Winning pitches in a recession: part two

Read part one here

6 Turn down business “Don’t go for pitches you can’t win,” says Chris Murphy, founder of marketing agency Balloon Dog. “If you have nagging doubts, it’s a waste of time and money. Far better to focus on those clients you have an affinity with and put in 100 per cent of your energy than attend as many pitches as you can fit into a day. This can be an annoying distraction from business as usual. We do fewer pitches these days, but we certainly win more.”

7 Play to your strengths “Some years ago, we were pitching for the European launch for PlayStation,” explains Paul Simons, CEO of £25m-turnover ad agency Truly London. “We were outgunned by bigger competitors with international networks – we were purely UK focused. But we had our own advantage: we were the creative mavericks; we weren’t tied to corporate structures. To keep the client focused on that element of our pitch, we hired a famous comedy actor, Hugh Dennis, to present the creative ideas. The client was blown away and appointed us for being the most exciting option. Suddenly the disadvantage of not having global offices was less important…”

8 Don’t save the best for last Alex Macpherson is CEO of Octopus Ventures, a UK investor in early-stage and expanding companies. His advice is simple and concise: “Start strong. Be clear and powerful in the first 60 seconds.”

9 If you want something done, do it yourself Gavin Stewart founded brand affinity marketing agency Touchdown 13 years ago. Today, the firm turns over £2m a year and employs seven people. Stewart has never stopped attending pitches and mucking in with his sales team. “It makes a big difference to a prospective client when the owner of the company comes in for a meeting,” he says. “I’ve built a company in this sector; I know the industry inside-out. It gives our pitches extra clout.”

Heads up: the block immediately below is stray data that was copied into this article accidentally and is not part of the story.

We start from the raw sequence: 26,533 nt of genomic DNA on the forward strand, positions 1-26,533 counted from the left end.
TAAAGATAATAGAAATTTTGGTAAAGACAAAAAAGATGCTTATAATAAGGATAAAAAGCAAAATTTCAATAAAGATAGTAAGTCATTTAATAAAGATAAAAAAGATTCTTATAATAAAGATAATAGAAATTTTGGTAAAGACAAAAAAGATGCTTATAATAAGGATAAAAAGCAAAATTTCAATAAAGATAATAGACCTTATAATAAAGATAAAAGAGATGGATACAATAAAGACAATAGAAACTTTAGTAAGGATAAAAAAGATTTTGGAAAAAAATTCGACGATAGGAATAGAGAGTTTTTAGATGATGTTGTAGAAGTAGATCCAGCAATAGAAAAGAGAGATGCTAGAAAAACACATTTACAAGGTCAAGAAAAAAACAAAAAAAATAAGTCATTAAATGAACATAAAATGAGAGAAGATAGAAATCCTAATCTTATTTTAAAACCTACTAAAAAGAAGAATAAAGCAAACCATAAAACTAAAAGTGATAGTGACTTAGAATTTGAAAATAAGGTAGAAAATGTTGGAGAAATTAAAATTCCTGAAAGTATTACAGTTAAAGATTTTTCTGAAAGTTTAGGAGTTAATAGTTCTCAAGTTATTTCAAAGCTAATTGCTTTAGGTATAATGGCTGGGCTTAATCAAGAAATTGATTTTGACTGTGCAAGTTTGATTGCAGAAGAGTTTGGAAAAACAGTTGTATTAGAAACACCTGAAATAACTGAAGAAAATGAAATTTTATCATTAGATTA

10 Dare to be different Truly London’s Graham Hawkey-Smith says: “We were pitching against six agencies for The financial news and comparison website was looking for an agency to fit in with their fun and funky team. They were considering a jester as their logo, so we hired jester costumes for two members of the team who spent the next week hanging out near Fool’s offices. Four days in, one of our jesters was stopped by someone from Fool who took him up to the office. The MD interrupted a big meeting when he saw our jester (who at no point revealed his connection to Truly), and invited him in for a chat over coffee. When we finally pitched, the first slide was our man in the jester suit cheekily looking round the reception desk. Before we even did £1,000 bonus to leave within know what aspect of the business anything else, we were the agency they wanted to work with.” what we had in mind’ or ‘Yes, we anything else, we were the agency they wanted to work with.”

Related articlesWinning pitches in a recession: part oneBusinesses to run in a recession: part oneBusinesses to run in a recession: part two

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